Rated by Black Static book critic Peter Tennant as "one of the most interesting and original writers to emerge in recent years," S.P. Miskowski has written short stories published in Supernatural Tales, Horror Bound Magazine, Identity Theory, The Absent Willow Review, Fine Madness, Other Voices, and the anthology Detritus. Her work has received two Swarthout prizes and two National Endowment for the Arts Fellowships. Her supernatural thriller Knock Knock was shortlisted for a Shirley Jackson Award and the first in a series of three Knock Knock-related novellas, Delphine Dodd, is a finalist for a Shirley Jackson Award in 2013. Raised in Decatur, Georgia, Miskowski now lives in California with her husband, author Cory J. Herndon.
"I remember, round about the age of ten, having one of those little epiphanies of 'I'm me,' and at the same time thinking, well, everyone must feel this. Everyone must think, 'I'm me.' It’s a terrifying idea, I think, for a child, and yet that sense that other people exist is the basis of our morality. You cannot be cruel to someone, I think, if you are fully aware of what it’s like to be them."--Ian McEwan
"I just can't get with this idea that literature is a 12-step program. If someone wants to read a book to see good people get rewarded and the bad people get punished, essentially what they want is a fairy tale."--China Miéville
Five Plays by S.P. Miskowski
The Red Room
Fighting to be queen bee in the house owned by their dying mother, three middle-aged sisters hold vigil and act out childish games. All of these games draw from shared and conflicting memories of assisting their mother to torture and kill lonely male drifters.
Set in 1960 in rural Georgia.
"A gut-wrenching portrait."—Cydney Gillis, The Stranger
"A bizarre perspective of the outside world. Hysterically sharp."—Fiona Martin, The Glass Onion
"Lean, elegant dialogue."—Tom Spurgeon, The Stranger
"Every natural sound from angry, captive bees to the iron scrapings of shovels in dirt is infused with a hyper, hypnotic realism…played out in games and stories that are hysterical, funny, bizarre and absurd."—Richard Wallace, The Seattle Times
A famous poet faces the demons of guilt, desire, and envy in a limbo of his own imagining, following the death of a talented sister he had committed to an asylum for many years.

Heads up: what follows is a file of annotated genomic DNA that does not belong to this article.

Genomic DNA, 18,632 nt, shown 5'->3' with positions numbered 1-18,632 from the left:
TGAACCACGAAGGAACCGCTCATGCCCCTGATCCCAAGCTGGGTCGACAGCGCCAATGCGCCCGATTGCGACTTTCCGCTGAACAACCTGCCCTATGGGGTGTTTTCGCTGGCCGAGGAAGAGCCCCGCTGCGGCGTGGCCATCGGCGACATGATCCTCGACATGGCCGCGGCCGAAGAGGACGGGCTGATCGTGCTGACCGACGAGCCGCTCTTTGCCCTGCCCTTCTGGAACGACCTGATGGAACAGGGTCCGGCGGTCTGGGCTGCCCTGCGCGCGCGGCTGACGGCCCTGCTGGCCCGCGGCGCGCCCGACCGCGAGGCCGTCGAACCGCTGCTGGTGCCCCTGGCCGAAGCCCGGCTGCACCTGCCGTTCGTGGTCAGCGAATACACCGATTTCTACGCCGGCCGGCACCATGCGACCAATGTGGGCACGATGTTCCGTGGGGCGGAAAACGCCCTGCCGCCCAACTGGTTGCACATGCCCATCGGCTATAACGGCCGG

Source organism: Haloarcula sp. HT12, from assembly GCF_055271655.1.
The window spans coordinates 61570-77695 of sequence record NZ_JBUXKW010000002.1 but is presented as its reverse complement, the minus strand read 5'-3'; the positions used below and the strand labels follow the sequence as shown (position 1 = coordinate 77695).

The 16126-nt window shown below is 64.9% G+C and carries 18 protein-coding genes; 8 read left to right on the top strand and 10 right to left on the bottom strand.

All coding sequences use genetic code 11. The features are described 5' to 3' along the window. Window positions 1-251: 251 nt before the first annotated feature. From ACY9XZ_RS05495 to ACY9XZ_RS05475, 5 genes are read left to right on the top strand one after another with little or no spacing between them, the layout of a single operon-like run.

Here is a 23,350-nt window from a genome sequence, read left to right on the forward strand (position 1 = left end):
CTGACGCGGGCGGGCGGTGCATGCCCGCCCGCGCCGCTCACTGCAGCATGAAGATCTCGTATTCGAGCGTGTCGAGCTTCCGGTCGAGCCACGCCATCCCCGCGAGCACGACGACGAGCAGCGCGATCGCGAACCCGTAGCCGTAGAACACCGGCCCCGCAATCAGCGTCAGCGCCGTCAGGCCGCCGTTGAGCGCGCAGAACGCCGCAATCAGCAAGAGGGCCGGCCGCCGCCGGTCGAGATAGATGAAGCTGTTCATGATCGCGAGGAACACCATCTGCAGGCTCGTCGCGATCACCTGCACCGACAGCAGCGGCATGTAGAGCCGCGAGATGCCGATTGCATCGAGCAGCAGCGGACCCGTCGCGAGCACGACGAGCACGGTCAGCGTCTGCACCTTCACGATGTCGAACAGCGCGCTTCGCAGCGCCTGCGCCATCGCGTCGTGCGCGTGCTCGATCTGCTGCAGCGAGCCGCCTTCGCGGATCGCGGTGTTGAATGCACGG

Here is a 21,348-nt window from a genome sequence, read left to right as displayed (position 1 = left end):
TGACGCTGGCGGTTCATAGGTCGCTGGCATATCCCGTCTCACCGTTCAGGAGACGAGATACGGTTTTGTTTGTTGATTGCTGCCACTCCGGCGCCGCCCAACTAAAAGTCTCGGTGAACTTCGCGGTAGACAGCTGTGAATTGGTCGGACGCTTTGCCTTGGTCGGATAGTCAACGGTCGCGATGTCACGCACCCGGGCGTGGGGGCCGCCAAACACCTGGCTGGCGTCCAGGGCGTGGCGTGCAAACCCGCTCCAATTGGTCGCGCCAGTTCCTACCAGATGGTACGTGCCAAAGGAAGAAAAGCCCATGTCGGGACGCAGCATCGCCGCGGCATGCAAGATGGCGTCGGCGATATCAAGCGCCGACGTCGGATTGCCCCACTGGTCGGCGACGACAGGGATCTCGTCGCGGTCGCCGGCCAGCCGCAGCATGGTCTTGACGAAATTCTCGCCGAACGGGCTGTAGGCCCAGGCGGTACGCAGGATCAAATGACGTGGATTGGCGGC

Set in Paul Claudel's mind.
"Her fascination with musical structure gives her plays a beauty that occasionally recalls the poetic dramas of the Expressionists, though they are in no way derivative."--Omar Willey, KCMU Radio
"...narrative origami folding in on itself with deft delight, without losing sight of the characters as passionate human beings."--Bret Fetzer, The Stranger
"Madness and the fear of God are at the center of this play that ultimately becomes a meditation on what it takes to be a true artist."--The Seattle Weekly
Audience comments online at Theater Puget Sound:
"A beautifully written play... You owe it to yourself to see it."
"It was like an achingly beautiful dance... I loved it."
"Lovely images, intense questions, great humor."
Walking the Walls
Two misfits try to find their way home via endless scenic road trip, settling scores and shattering family values along the way.
Set in Arizona in the 1990s.
"Loaded with white trash, whitewalls, and plenty of wit."--Tonia Steed, The Stranger
"Savvy and droll."--David Schulz, The Seattle Times
Daughters of Catastrophe
Ella mows down a crowd of pedestrians with her car, and has a midnight chat with the dead Daddy who never loved her enough.
Paula longs to be more than a trophy wife. She will have it all or kill everyone trying.
Madeline's latest film role mirrors the surreal anxiety of her celebrity life. She is forced to examine her personal role as an aging actress with an ambitious young husband and two infants who are demanding beyond her wildest dreams.
"…subtly interweaves three somewhat appalling Greek myths which integrate seamlessly with the play’s 21st-century setting….A passionate cast, notably Morgan Rowe, Sulo Turner, and Gretchen Douma, carries Daughters triumphantly to its disturbing ending."--Maggie Mertens, Seattle Weekly
"Spiked with sharp, funny dialogue, a hilarious birthing scene, and full male nudity…"--Anna Maria Hong, The Stranger
"The play is full of yelling women who seem to be divorced from the real world; think Tennessee Williams neuroses with Bette Davis several times over."--Joe Boling, Theater Puget Sound
"These women are doomed from the start, are capable of unimaginable horrors, and they are just like you and me. Scary, indeed—and relentlessly compelling."--Leah B. Green, Seattle Times
my new friends (are so much better than you)
Two women give a series of interviews to explain their relationships with a teenager who committed suicide. The girl's mother gropes for meaning and absolution through self-exposure. The family friend who lured the girl using a fake identity points out the cruel realities of social life, seeking to return her own family to normal.
A New City Theater resident artist project.
Nominated for a Steinberg/American Theatre Critics Association New Play Award.
"Writer S.P. Miskowski teams up with performer Morgan Rowe to present a story that includes cruelty by adolescent girls, obsessive interference by an overly involved parent and the potential for deception and betrayal offered by the Internet's 'friendship' networks... Bit by bit the personalities and family histories are revealed. Bit by bit, the horror of it all grows stronger. Gradually, as the story evolves, one is overwhelmed with the understanding of the harm that can be done... Rowe quietly, with no histrionics, draws the audience deeper and deeper into the tale and lays bare its emotional power."--Nancy Worssam, The Seattle Times